Where you pull your bus over is important. Boardman suggests that drivers check along their routes for safe places to park the bus — such as grocery store or church parking lots or side roads — as part of their emergency planning.
“This makes it safer so you can attend to the incident as opposed to the driving at the same time,” he says.
Also, the location where you pull over could affect the safety of students.
In a September incident, a Keystone Oaks (Pa.) School District bus driver pulled his bus over at an emergency exit near an onramp because a student was poking holes in bus seats with a stick. When the bus came to a stop, the boy and his friend escaped through the bus’ emergency exit and began wandering through traffic on a busy bridge. Both boys were picked up by a Department of Transportation employee and charged with criminal mischief.
While it’s safer “to pull over, stop the bus and attend to [the discipline issue] in a way that you can command full attention,” according to Boardman, it is imperative that training for this type of situation be provided. “If we don’t give folks training, don’t prepare them, don’t rehearse, don’t practice for physical and emotional safety for everybody, it won’t go so well,” he stresses.
If an angry student demands to be let off the bus, “the answer to that is, not without tremendous vulnerability to liability,” says Peggy Burns, Esq., of Education Compliance Group. “That is not a good answer.”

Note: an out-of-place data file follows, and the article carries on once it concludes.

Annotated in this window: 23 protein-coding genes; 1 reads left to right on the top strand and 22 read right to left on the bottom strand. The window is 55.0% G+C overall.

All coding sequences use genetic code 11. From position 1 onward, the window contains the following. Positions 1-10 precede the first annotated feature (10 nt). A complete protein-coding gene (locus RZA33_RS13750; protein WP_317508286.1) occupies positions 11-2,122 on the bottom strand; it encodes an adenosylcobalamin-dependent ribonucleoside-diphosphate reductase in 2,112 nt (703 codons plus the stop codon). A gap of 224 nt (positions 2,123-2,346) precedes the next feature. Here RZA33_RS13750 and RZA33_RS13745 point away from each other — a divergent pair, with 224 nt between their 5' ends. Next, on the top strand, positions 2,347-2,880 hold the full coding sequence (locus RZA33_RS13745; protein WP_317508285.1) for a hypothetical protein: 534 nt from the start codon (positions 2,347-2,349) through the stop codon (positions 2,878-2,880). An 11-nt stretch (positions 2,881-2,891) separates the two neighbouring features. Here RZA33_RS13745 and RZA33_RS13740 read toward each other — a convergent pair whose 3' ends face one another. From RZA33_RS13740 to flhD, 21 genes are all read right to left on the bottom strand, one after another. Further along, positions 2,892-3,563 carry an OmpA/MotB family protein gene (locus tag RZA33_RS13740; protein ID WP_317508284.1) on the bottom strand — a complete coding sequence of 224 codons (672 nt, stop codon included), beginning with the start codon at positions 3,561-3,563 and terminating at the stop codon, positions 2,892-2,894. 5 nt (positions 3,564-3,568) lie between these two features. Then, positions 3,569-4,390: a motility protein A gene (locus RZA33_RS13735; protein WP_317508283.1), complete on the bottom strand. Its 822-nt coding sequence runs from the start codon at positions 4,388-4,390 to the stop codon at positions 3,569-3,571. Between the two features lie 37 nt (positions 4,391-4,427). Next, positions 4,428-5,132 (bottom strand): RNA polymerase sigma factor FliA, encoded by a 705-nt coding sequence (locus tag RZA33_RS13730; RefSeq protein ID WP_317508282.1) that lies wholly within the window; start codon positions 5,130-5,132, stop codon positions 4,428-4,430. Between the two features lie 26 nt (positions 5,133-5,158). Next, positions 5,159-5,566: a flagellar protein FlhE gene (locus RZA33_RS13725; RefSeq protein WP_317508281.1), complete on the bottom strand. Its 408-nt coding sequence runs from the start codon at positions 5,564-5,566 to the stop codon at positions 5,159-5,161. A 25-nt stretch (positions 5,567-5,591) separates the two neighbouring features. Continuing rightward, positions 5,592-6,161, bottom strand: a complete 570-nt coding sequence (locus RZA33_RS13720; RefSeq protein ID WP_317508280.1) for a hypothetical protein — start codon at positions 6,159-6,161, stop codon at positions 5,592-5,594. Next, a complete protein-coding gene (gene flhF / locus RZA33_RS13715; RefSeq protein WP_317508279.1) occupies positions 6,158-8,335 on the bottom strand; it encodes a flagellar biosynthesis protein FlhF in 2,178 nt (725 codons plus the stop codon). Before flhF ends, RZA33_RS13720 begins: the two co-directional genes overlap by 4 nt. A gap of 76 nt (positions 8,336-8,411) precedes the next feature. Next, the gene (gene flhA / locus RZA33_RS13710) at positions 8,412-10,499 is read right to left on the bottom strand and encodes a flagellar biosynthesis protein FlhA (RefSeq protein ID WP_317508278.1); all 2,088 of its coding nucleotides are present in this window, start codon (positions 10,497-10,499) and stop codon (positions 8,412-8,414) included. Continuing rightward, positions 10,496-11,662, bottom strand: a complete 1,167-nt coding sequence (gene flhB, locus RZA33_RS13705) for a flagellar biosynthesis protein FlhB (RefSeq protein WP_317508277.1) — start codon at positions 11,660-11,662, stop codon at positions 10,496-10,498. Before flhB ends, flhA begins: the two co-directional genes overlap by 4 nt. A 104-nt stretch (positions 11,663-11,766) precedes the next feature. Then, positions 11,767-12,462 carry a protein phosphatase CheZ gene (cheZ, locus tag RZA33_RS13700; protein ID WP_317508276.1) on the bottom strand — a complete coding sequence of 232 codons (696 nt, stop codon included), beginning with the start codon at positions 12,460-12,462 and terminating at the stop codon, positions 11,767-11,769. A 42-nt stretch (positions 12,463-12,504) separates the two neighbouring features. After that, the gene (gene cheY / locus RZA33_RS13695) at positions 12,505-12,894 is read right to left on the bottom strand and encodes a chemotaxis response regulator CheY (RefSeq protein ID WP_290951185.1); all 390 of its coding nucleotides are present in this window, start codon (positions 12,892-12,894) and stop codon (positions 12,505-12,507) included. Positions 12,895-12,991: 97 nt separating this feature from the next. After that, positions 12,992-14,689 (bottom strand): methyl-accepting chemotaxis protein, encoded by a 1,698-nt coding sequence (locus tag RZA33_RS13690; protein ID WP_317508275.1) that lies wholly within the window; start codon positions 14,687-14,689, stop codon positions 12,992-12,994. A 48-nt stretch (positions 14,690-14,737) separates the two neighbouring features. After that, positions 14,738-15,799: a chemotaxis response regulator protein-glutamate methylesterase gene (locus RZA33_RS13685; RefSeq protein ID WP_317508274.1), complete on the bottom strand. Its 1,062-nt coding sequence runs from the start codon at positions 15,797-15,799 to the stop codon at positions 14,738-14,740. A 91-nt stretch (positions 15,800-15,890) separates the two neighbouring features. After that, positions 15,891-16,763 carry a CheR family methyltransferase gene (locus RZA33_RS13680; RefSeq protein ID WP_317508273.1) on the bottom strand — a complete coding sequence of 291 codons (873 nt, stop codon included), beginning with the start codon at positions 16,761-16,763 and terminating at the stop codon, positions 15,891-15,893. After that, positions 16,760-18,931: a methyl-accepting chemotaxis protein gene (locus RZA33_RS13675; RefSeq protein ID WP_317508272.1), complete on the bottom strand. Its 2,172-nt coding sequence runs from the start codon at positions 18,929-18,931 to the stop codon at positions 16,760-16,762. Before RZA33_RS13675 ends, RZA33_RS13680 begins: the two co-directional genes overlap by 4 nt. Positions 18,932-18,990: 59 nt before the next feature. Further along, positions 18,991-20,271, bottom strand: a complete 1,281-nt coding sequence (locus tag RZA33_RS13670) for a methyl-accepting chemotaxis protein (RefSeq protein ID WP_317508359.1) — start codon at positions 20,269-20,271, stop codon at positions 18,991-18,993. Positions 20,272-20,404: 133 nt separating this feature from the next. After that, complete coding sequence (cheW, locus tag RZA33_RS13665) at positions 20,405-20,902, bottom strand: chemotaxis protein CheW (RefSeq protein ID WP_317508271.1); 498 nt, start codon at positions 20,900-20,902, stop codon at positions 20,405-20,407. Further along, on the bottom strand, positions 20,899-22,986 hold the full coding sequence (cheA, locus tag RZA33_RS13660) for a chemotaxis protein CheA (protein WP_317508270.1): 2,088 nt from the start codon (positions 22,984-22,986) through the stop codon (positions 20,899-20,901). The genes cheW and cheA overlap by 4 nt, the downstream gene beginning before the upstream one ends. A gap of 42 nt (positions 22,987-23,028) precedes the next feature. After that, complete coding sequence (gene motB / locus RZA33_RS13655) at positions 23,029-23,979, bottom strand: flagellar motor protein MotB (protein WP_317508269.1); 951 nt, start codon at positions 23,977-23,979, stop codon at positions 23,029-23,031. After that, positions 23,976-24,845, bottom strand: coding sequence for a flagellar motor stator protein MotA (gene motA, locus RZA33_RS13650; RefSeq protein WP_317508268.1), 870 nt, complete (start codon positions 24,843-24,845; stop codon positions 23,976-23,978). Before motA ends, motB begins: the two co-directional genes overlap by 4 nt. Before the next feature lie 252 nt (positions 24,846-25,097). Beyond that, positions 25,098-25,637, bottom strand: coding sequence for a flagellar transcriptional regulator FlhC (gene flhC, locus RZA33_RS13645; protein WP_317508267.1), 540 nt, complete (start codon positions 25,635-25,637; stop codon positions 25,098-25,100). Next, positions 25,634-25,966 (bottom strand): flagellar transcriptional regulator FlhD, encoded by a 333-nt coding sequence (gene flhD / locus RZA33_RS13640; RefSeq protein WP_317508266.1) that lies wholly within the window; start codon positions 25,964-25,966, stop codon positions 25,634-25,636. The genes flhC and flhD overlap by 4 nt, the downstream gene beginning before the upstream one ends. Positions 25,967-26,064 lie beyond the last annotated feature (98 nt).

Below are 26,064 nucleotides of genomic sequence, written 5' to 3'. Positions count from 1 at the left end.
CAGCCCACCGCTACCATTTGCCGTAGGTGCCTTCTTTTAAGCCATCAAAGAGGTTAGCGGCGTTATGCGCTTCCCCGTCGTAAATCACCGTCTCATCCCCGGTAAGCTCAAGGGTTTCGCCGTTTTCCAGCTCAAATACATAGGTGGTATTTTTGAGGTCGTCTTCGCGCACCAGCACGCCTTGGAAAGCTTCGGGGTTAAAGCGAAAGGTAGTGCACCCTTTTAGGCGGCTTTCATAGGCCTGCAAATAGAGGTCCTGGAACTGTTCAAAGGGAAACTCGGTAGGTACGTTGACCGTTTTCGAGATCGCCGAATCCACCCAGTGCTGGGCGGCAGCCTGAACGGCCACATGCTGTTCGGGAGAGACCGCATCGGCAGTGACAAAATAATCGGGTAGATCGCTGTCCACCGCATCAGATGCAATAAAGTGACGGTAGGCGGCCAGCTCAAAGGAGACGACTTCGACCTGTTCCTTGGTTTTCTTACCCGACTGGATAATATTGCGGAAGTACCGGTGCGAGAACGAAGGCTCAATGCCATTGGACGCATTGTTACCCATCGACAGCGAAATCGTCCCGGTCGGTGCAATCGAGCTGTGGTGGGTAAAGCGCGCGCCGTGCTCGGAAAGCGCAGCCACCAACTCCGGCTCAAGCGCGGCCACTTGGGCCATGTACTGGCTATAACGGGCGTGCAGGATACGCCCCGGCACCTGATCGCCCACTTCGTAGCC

Be cautious when using restraint
In extreme cases, it might become necessary to physically prevent a student from doing something. But, “almost any time that a student is restrained, it’s very likely to become a legal issue,” Burns says.
Burns strongly suggests that school administrators be familiar with the U.S. Department of Education’s 15 principles for the use of restraint and seclusion that were issued this year (see sidebar here). “They are certainly going to be referred to by an astute attorney who’s looking to make an issue out of the use of restraint on a school bus,” she says.
Burns stresses that there is widespread agreement on the Department of Education principle that restraints should never be used as punishment or discipline.
Boardman also stresses this point. “Although we do teach restraints [in CPI’s Nonviolent Physical Crisis Intervention training], these are only used as a last resort, when a behavior becomes an imminent danger to self or others.”
In many cases, restraint will be used to ensure the safety of a student with special needs who becomes a danger to his or herself and others. In this type of situation, Burns says, documentation, training and parental notification are crucial.
IEPs outline scenarios where restraint is needed
The Individuals with Disabilities Act (IDEA) mandates the use of Individual Education Programs (IEPs), which describe how a student with a disability learns and how education providers can help the student learn more effectively.